Sometimes fate has a funny way of turning us around.
“My very last recital there was one week before my master’s graduation, and in that week, I had multiple parents pushing me to open my own studio,” she said. “I just thought I was going to be, ‘Thank you very much. I'm moving on to my new profession.’ I loved [teaching dance] so much, but I was 25 and I was ready. But I had such amazing parent support that … it's just one of those things that you have a short window of time to take advantage of the community you're a part of and that you helped build. So I did it. I took the leap.”
Sites opened her own studio.
Although in the beginning she did work as a school counselor in Newark while simultaneously running the studio, “After three years, I retired and just did this,” she said.
Sites said she had huge support from the parents and dancers who grew up around the parks and rec program. “One of the parents is a communications professor at UD, so she initially helped me with marketing. It was very much a sweet community effort backing me,” she said. Sites even got help finding her Chester County studio.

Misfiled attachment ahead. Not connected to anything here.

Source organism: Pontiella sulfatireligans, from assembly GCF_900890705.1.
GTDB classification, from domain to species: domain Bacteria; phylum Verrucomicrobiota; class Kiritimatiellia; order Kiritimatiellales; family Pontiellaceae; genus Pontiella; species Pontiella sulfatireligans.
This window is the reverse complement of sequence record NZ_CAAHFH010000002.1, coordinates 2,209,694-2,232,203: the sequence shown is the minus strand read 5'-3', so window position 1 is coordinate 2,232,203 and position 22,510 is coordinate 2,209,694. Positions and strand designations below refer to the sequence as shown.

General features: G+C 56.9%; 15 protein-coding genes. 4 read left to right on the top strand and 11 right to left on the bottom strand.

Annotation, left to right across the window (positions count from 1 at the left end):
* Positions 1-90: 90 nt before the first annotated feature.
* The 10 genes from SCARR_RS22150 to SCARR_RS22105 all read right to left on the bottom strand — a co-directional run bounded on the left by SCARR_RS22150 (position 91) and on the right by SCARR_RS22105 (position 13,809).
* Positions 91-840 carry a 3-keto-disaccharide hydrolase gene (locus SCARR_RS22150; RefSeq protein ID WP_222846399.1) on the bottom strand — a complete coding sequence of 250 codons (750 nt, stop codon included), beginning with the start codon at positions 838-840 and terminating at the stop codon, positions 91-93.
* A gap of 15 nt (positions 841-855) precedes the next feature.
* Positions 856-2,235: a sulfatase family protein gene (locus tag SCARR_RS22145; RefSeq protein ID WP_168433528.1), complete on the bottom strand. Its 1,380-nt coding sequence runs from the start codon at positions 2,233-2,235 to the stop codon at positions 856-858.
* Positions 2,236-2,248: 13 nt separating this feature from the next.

“I had a parent who said, ‘Abby, I've found the most beautiful space for you. It's in Pennsylvania,'” Sites said. “I said, 'But I've got to do it in Delaware!’ I fought it and I fought it, and then we drove here. I even liked the drive here -- I love these rolling hills. I couldn't have asked for a better space. There was just no going back.”
While Sites loved having a following from the parks and rec days, “To me, what was most exciting was people who just walked in off the street. I remember my first little girl, she was 3 years old, dressed as Cinderella, and I immediately bonded with her. Brooke’s danced with me all seven years.”
The most intimidating aspect of starting a business such as Abundance Academy is, of course, if the customers will follow through. In the first year, they had 115 students; at least 80 of those were kids who had taken part in the parks and rec program.
The Abundance staff is now up to three teachers, with Hannah Sanchez and Rachel Abremski joining Sites in the teaching duties. The school is accepting ongoing enrollments.